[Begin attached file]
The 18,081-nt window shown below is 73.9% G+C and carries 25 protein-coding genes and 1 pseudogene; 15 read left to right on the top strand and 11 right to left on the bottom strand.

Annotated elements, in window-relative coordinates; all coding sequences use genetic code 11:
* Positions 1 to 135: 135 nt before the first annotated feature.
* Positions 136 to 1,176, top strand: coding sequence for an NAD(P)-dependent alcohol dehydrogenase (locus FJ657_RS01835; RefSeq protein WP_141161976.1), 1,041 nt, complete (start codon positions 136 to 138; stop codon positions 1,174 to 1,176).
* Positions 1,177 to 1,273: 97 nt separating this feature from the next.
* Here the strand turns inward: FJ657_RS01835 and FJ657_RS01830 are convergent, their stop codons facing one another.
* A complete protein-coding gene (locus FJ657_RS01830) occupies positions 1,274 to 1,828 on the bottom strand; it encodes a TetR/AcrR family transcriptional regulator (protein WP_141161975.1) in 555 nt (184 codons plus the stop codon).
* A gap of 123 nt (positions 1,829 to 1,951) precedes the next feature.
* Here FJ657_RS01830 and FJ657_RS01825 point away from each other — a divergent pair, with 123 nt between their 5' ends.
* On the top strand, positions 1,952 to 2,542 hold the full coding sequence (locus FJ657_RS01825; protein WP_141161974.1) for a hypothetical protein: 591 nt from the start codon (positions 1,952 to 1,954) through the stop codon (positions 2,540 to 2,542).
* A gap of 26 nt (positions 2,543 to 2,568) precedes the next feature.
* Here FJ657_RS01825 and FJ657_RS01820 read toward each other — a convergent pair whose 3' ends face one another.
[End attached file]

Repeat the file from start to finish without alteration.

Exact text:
The 18,081-nt window shown below is 73.9% G+C and carries 25 protein-coding genes and 1 pseudogene; 15 read left to right on the top strand and 11 right to left on the bottom strand.

Annotated elements, in window-relative coordinates; all coding sequences use genetic code 11:
* Positions 1 to 135: 135 nt before the first annotated feature.
* Positions 136 to 1,176, top strand: coding sequence for an NAD(P)-dependent alcohol dehydrogenase (locus FJ657_RS01835; RefSeq protein WP_141161976.1), 1,041 nt, complete (start codon positions 136 to 138; stop codon positions 1,174 to 1,176).
* Positions 1,177 to 1,273: 97 nt separating this feature from the next.
* Here the strand turns inward: FJ657_RS01835 and FJ657_RS01830 are convergent, their stop codons facing one another.
* A complete protein-coding gene (locus FJ657_RS01830) occupies positions 1,274 to 1,828 on the bottom strand; it encodes a TetR/AcrR family transcriptional regulator (protein WP_141161975.1) in 555 nt (184 codons plus the stop codon).
* A gap of 123 nt (positions 1,829 to 1,951) precedes the next feature.
* Here FJ657_RS01830 and FJ657_RS01825 point away from each other — a divergent pair, with 123 nt between their 5' ends.
* On the top strand, positions 1,952 to 2,542 hold the full coding sequence (locus FJ657_RS01825; protein WP_141161974.1) for a hypothetical protein: 591 nt from the start codon (positions 1,952 to 1,954) through the stop codon (positions 2,540 to 2,542).
* A gap of 26 nt (positions 2,543 to 2,568) precedes the next feature.
* Here FJ657_RS01825 and FJ657_RS01820 read toward each other — a convergent pair whose 3' ends face one another.